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Time to End OPRA exemptions provided by New Jersey’s public health emergency laws

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the staff of the Ridgewood blog

Trenton NJ, Senator Joe Pennacchio said it’s time to force Governor Phil Murphy to be more transparent about his flawed pandemic response by removing emergency powers he has used to block access to public records.

“Governor Murphy has hidden behind expanded OPRA exemptions provided by New Jersey’s public health emergency laws to deny or greatly restrict access to important public records during the pandemic,” said Pennacchio (R-26). “It’s time to remove the emergency powers he has used to stonewall legislators and journalists who have been trying to understand what went wrong with New Jersey’s pandemic response.”

The Murphy administration has repeatedly relied on sections of the state’s Health Powers Act to deny Open Public Records Act (OPRA) requests for information about pandemic response efforts.

Currently, correspondence, records, reports and medical information filed pursuant to the Act are not considered public records subject to OPRA and they cannot be reviewed.

While the end of the public health emergency should eliminate those exemptions going forward, Pennacchio said legislation (A-5777) being advanced by the Democratic legislative majorities would allow Governor Murphy to end the public health emergency next month while keeping his emergency powers until 2022.

“We’re deeply concerned that Democrats are advancing legislation that purports to end the public health emergency without actually restricting the governor’s emergency powers,” said Pennacchio. “It appears their bill will allow the governor to keep hiding the truth as he has for the past 14 months. That’s absolutely outrageous.”

Given the lack of transparency demonstrated by the Murphy administration during the COVID-19 pandemic, Pennacchio said it’s clear the law needs to be updated to prevent a recurrence in future emergencies.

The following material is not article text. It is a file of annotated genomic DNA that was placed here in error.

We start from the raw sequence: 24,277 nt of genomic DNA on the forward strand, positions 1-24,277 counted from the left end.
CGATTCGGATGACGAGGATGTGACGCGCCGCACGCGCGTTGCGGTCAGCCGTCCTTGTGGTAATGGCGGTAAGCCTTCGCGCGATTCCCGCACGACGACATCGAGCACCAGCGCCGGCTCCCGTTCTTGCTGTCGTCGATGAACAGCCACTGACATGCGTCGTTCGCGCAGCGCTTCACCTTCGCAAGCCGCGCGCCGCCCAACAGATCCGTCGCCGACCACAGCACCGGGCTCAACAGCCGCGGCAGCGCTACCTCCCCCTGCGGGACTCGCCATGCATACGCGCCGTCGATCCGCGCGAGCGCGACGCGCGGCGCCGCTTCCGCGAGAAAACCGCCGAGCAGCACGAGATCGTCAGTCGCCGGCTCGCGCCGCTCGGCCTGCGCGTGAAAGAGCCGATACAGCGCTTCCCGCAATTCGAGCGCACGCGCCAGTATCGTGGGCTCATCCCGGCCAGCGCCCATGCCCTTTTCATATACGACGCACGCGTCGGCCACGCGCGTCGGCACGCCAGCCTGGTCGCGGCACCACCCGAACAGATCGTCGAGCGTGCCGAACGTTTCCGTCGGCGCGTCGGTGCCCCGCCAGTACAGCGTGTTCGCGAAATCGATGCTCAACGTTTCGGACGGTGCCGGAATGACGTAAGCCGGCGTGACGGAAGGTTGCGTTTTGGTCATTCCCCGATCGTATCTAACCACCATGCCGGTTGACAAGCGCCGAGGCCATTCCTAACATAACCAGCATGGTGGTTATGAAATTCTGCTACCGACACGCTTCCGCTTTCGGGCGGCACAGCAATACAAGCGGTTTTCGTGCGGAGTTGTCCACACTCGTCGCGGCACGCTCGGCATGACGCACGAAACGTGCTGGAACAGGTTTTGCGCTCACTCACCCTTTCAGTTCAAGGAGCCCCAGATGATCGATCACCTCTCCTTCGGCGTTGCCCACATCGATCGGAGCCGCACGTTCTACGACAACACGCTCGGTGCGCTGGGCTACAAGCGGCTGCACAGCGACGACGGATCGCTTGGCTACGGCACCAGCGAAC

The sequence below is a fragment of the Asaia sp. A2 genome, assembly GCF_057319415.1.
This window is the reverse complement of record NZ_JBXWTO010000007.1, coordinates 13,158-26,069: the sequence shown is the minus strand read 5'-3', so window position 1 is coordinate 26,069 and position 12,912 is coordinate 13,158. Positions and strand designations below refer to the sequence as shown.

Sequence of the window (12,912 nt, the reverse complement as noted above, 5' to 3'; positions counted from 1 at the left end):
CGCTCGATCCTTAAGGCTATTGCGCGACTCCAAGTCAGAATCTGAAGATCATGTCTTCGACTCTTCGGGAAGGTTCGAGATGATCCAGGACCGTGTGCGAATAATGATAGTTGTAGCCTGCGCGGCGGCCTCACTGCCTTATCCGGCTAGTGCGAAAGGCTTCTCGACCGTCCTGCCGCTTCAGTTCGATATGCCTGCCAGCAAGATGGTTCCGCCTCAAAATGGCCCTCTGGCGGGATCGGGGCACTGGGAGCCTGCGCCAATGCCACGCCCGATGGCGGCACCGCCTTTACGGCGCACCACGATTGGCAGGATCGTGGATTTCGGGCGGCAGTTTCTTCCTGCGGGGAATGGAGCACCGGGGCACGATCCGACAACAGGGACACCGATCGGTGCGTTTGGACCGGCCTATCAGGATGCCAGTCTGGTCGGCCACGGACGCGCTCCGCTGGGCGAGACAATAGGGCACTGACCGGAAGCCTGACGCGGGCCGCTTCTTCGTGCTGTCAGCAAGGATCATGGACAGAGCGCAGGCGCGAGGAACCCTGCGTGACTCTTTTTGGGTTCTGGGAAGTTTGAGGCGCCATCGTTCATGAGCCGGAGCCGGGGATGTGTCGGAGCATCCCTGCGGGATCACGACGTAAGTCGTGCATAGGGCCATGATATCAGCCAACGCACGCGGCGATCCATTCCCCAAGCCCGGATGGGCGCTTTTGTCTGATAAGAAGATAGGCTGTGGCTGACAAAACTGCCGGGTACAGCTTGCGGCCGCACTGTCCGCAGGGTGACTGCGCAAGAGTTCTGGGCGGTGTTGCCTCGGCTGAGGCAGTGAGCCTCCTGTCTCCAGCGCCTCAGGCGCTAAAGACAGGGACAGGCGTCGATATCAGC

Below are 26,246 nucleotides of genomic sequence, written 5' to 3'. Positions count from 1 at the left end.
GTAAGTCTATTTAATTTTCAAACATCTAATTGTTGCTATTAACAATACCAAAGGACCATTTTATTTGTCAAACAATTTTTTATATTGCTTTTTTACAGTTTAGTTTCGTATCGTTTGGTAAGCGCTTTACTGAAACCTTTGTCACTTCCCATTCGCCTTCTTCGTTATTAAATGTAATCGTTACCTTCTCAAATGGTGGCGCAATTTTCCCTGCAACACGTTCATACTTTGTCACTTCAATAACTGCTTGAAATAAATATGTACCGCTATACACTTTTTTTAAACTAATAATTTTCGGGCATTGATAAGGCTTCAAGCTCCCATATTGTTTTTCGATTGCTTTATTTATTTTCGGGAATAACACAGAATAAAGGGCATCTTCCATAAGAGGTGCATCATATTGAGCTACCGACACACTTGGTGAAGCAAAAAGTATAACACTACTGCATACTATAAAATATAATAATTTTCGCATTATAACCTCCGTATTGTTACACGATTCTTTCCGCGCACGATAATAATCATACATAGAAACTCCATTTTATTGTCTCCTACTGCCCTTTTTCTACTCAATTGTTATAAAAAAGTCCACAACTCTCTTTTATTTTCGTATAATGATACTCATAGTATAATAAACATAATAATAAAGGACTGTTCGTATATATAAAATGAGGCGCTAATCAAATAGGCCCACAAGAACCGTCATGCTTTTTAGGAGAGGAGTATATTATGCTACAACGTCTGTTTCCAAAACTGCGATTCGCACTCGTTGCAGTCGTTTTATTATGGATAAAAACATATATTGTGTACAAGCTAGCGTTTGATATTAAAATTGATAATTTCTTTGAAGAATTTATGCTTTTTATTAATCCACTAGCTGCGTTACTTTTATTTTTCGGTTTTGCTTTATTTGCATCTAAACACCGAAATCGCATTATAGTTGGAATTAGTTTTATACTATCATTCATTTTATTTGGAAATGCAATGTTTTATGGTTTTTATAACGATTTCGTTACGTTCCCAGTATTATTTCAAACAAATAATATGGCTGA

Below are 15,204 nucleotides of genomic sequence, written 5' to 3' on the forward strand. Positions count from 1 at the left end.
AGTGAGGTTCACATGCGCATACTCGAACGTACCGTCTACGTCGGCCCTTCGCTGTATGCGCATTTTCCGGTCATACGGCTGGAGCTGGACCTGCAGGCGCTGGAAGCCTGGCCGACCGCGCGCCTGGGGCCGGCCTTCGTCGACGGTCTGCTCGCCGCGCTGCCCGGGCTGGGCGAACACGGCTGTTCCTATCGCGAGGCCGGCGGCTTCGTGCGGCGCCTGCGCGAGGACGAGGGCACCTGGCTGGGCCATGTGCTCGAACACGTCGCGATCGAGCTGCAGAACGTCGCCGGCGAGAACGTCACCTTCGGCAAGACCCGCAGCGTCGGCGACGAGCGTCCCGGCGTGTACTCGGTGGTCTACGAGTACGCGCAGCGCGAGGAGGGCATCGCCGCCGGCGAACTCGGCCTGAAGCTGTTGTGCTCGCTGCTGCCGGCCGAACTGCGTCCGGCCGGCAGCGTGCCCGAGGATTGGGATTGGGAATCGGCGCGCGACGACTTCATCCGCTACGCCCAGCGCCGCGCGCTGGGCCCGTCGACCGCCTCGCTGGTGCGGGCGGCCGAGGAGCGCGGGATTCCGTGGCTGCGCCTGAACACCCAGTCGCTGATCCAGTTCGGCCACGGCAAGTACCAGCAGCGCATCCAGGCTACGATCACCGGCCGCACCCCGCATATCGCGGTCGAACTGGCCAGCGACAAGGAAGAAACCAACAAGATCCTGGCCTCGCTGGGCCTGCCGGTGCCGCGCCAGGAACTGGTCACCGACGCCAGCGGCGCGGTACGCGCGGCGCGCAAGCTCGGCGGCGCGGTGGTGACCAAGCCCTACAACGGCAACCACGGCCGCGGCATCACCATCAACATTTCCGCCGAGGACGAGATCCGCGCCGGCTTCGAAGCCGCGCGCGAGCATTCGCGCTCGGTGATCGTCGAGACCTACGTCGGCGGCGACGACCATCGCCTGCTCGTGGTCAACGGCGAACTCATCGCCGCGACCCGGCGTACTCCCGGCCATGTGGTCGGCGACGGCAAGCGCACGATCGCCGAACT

He also said changes need to be made to ensure that important documents and records creating during the pandemic are finally made public. Under current law, they can stay hidden away forever, even after the current public health emergency has ended.

To address those concerns, Pennacchio sponsors S-2751, which would lift restrictions on access to public and government records during declared emergencies.

Under his bill, any correspondence, records, and reports filed pursuant to the Emergency Health Powers Act during the pandemic will be subject to disclosure under the Open Public Records Act.

“We had 10,000 people die in our nursing and veterans home because of Governor Murphy’s bad decisions, but we couldn’t get important information from the administration to help guide policy changes that could have saved lives,” added Pennacchio. “That shouldn’t have happened during the coronavirus pandemic and it should never happen again.”

Pennacchio’s legislation was approved by the New Jersey Senate on September 24, 2020. It is currently pending consideration by the General Assembly.

4 thoughts on “Time to End OPRA exemptions provided by New Jersey’s public health emergency laws

  1. No Way !!!


  2. We need the information on certain information the things that are going on in the village.
    1,—- pickle ball fiasco.
    2,——Paid stipends for employees.
    Who’s receiving them,
    How much are they receiving.
    And why are they receiving the funds for.
    3,—— overtime budget in the police & fire departments.

  3. The way Ridgewood fulfills OPRA requests is completely and totally messed up. Instead of having a computer program pull the correspondence as requested, the clerk’s office asks each councilmember to supply the emails. This enables a council person to not supply certain ones that he or she chooses not to supply. It is a completely unreliable way to do it, and yet they persist in doing it this way. Other towns use an “OPRA Machine,” which is a computer program, which has no emotion, no agenda, no attempts at subterfuge. We at the BLOG know for a fact that Jeffrey Voigt attempted to withhold OPRA’ed emails that he did not want to appear on the BLOG. He actually told the village clerk this, that he didn’t want his emails appearing on the blog. He attempted to break the New Jersey sunshine laws by not supplying requested public documents.But of course Jeffrey Voigt was lower than the lowest, breaking rules left and right. But still, any council person could do this. This system Hass to become automated. It is ridiculous the way they continue to do this.

    Furthermore, by law one is allowed to submit an OPRA request anonymously. But, this is virtually impossible with the system that this village has in place.

  4. So very true,
    They are so dirty,

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